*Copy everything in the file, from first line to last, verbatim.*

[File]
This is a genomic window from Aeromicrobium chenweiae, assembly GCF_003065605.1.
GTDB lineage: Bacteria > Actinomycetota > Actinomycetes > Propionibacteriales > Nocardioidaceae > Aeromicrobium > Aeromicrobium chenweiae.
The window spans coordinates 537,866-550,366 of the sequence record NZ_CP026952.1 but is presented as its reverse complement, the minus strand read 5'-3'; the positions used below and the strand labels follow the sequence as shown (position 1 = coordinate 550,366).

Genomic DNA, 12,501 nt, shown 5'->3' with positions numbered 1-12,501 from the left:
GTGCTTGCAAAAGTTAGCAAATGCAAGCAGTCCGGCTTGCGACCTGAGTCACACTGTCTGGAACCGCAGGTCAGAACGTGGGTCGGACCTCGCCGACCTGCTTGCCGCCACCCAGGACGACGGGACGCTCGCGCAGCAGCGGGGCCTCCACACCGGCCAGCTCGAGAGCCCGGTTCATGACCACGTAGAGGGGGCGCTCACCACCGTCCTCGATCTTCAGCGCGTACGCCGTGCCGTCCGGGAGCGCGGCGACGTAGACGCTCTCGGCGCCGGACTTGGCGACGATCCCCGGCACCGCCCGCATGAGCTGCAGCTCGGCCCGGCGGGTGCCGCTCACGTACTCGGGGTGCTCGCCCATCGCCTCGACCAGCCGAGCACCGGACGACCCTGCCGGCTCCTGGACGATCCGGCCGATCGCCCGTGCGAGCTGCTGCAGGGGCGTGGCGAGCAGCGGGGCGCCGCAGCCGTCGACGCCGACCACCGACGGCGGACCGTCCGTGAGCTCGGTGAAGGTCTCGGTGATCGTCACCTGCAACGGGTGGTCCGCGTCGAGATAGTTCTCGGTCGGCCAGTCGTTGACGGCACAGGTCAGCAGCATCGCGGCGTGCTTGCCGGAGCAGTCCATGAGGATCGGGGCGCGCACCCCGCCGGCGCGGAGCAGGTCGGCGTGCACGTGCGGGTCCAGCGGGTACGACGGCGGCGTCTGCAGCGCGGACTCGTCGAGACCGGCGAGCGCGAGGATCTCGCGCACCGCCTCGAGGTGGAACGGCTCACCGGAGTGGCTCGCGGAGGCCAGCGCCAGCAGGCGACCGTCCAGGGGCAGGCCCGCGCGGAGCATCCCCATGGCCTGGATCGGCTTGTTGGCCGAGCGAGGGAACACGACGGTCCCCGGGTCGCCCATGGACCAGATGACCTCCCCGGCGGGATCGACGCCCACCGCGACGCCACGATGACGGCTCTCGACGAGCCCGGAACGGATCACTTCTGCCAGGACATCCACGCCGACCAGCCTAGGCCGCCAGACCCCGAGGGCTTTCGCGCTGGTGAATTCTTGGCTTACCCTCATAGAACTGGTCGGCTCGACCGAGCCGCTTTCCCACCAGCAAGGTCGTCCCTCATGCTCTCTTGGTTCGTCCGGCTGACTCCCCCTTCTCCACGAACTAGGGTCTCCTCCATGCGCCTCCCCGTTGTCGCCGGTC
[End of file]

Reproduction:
This is a genomic window from Aeromicrobium chenweiae, assembly GCF_003065605.1.
GTDB lineage: Bacteria > Actinomycetota > Actinomycetes > Propionibacteriales > Nocardioidaceae > Aeromicrobium > Aeromicrobium chenweiae.
The window spans coordinates 537,866-550,366 of the sequence record NZ_CP026952.1 but is presented as its reverse complement, the minus strand read 5'-3'; the positions used below and the strand labels follow the sequence as shown (position 1 = coordinate 550,366).

Genomic DNA, 12,501 nt, shown 5'->3' with positions numbered 1-12,501 from the left:
GTGCTTGCAAAAGTTAGCAAATGCAAGCAGTCCGGCTTGCGACCTGAGTCACACTGTCTGGAACCGCAGGTCAGAACGTGGGTCGGACCTCGCCGACCTGCTTGCCGCCACCCAGGACGACGGGACGCTCGCGCAGCAGCGGGGCCTCCACACCGGCCAGCTCGAGAGCCCGGTTCATGACCACGTAGAGGGGGCGCTCACCACCGTCCTCGATCTTCAGCGCGTACGCCGTGCCGTCCGGGAGCGCGGCGACGTAGACGCTCTCGGCGCCGGACTTGGCGACGATCCCCGGCACCGCCCGCATGAGCTGCAGCTCGGCCCGGCGGGTGCCGCTCACGTACTCGGGGTGCTCGCCCATCGCCTCGACCAGCCGAGCACCGGACGACCCTGCCGGCTCCTGGACGATCCGGCCGATCGCCCGTGCGAGCTGCTGCAGGGGCGTGGCGAGCAGCGGGGCGCCGCAGCCGTCGACGCCGACCACCGACGGCGGACCGTCCGTGAGCTCGGTGAAGGTCTCGGTGATCGTCACCTGCAACGGGTGGTCCGCGTCGAGATAGTTCTCGGTCGGCCAGTCGTTGACGGCACAGGTCAGCAGCATCGCGGCGTGCTTGCCGGAGCAGTCCATGAGGATCGGGGCGCGCACCCCGCCGGCGCGGAGCAGGTCGGCGTGCACGTGCGGGTCCAGCGGGTACGACGGCGGCGTCTGCAGCGCGGACTCGTCGAGACCGGCGAGCGCGAGGATCTCGCGCACCGCCTCGAGGTGGAACGGCTCACCGGAGTGGCTCGCGGAGGCCAGCGCCAGCAGGCGACCGTCCAGGGGCAGGCCCGCGCGGAGCATCCCCATGGCCTGGATCGGCTTGTTGGCCGAGCGAGGGAACACGACGGTCCCCGGGTCGCCCATGGACCAGATGACCTCCCCGGCGGGATCGACGCCCACCGCGACGCCACGATGACGGCTCTCGACGAGCCCGGAACGGATCACTTCTGCCAGGACATCCACGCCGACCAGCCTAGGCCGCCAGACCCCGAGGGCTTTCGCGCTGGTGAATTCTTGGCTTACCCTCATAGAACTGGTCGGCTCGACCGAGCCGCTTTCCCACCAGCAAGGTCGTCCCTCATGCTCTCTTGGTTCGTCCGGCTGACTCCCCCTTCTCCACGAACTAGGGTCTCCTCCATGCGCCTCCCCGTTGTCGCCGGTC